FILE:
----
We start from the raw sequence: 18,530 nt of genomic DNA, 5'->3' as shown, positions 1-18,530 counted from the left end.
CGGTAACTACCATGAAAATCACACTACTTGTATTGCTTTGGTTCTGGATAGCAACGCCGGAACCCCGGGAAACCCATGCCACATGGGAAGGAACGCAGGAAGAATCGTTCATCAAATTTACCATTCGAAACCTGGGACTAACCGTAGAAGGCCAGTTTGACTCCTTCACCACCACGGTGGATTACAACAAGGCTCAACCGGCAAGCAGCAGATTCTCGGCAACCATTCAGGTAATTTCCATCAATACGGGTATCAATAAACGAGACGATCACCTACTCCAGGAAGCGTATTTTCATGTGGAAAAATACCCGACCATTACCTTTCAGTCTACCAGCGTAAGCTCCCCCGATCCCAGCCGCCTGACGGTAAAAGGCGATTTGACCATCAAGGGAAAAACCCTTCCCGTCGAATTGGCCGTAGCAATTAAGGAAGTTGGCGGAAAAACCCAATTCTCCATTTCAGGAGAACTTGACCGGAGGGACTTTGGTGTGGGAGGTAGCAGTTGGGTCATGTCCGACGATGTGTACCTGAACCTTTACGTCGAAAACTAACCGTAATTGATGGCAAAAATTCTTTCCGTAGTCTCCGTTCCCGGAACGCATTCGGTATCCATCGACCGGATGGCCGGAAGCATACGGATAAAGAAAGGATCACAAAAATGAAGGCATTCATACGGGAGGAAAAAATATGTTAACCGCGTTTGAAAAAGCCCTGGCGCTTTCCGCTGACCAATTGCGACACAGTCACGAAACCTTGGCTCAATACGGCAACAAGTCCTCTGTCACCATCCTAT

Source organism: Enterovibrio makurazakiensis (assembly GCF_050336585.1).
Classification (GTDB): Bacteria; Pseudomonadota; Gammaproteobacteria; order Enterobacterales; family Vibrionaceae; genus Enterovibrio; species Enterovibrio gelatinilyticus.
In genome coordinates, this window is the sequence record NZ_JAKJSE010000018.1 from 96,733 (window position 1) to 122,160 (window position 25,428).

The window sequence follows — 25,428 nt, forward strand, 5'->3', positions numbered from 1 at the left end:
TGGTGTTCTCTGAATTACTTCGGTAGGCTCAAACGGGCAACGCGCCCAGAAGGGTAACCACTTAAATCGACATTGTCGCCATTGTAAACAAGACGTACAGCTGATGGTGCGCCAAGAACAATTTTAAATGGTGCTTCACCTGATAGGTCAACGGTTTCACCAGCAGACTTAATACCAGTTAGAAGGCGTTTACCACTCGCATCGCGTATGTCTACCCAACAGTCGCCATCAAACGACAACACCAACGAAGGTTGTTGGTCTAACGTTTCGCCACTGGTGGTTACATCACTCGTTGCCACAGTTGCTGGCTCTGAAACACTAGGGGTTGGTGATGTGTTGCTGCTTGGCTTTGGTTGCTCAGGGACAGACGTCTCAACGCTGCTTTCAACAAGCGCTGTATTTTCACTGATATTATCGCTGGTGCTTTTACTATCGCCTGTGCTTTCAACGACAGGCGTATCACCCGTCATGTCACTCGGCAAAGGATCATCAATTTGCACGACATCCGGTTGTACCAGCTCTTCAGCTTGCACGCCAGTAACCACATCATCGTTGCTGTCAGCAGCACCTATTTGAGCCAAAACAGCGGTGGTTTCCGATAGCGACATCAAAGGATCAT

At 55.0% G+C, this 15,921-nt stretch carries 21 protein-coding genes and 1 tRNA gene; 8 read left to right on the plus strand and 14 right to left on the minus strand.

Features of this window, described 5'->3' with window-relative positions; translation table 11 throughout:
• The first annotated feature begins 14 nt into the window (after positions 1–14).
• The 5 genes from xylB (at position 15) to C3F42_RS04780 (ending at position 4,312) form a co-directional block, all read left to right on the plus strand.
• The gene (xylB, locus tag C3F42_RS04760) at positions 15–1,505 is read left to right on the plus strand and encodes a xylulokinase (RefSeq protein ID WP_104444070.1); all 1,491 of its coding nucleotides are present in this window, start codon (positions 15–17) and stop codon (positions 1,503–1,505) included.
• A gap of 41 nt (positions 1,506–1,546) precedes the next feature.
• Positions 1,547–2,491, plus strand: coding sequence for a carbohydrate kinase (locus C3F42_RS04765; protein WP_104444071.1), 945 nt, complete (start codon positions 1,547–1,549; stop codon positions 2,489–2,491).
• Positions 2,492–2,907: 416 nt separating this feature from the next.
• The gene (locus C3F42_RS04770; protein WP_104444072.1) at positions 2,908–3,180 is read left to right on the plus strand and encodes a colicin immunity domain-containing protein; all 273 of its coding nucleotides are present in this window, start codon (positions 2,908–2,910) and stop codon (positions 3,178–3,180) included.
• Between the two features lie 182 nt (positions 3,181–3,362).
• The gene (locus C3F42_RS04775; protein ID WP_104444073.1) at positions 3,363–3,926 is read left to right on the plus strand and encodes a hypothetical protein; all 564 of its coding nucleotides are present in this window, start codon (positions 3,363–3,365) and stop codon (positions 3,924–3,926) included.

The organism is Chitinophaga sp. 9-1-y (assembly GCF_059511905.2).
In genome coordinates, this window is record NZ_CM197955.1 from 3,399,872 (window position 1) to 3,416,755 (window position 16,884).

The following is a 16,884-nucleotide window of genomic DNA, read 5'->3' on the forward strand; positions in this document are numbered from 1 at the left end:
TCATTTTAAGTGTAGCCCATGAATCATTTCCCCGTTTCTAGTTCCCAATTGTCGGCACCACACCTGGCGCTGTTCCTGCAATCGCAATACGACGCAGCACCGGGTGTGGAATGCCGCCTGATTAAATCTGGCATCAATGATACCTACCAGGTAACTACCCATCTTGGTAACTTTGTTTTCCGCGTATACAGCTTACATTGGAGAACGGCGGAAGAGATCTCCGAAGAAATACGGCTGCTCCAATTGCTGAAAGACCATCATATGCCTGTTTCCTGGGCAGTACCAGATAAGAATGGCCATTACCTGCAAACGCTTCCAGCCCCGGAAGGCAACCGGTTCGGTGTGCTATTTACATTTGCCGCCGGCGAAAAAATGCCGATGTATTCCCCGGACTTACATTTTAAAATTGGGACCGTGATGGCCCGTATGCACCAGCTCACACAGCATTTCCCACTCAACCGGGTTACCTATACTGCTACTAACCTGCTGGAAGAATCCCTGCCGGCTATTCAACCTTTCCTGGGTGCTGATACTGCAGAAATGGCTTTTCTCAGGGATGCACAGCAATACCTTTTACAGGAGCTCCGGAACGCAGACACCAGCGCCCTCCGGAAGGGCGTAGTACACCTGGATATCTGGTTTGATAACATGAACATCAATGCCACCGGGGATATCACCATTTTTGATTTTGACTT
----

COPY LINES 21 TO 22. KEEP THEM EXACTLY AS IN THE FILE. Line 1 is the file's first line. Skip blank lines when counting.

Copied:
The following is a 16,884-nucleotide window of genomic DNA, read 5'->3' on the forward strand; positions in this document are numbered from 1 at the left end:
TCATTTTAAGTGTAGCCCATGAATCATTTCCCCGTTTCTAGTTCCCAATTGTCGGCACCACACCTGGCGCTGTTCCTGCAATCGCAATACGACGCAGCACCGGGTGTGGAATGCCGCCTGATTAAATCTGGCATCAATGATACCTACCAGGTAACTACCCATCTTGGTAACTTTGTTTTCCGCGTATACAGCTTACATTGGAGAACGGCGGAAGAGATCTCCGAAGAAATACGGCTGCTCCAATTGCTGAAAGACCATCATATGCCTGTTTCCTGGGCAGTACCAGATAAGAATGGCCATTACCTGCAAACGCTTCCAGCCCCGGAAGGCAACCGGTTCGGTGTGCTATTTACATTTGCCGCCGGCGAAAAAATGCCGATGTATTCCCCGGACTTACATTTTAAAATTGGGACCGTGATGGCCCGTATGCACCAGCTCACACAGCATTTCCCACTCAACCGGGTTACCTATACTGCTACTAACCTGCTGGAAGAATCCCTGCCGGCTATTCAACCTTTCCTGGGTGCTGATACTGCAGAAATGGCTTTTCTCAGGGATGCACAGCAATACCTTTTACAGGAGCTCCGGAACGCAGACACCAGCGCCCTCCGGAAGGGCGTAGTACACCTGGATATCTGGTTTGATAACATGAACATCAATGCCACCGGGGATATCACCATTTTTGATTTTGACTT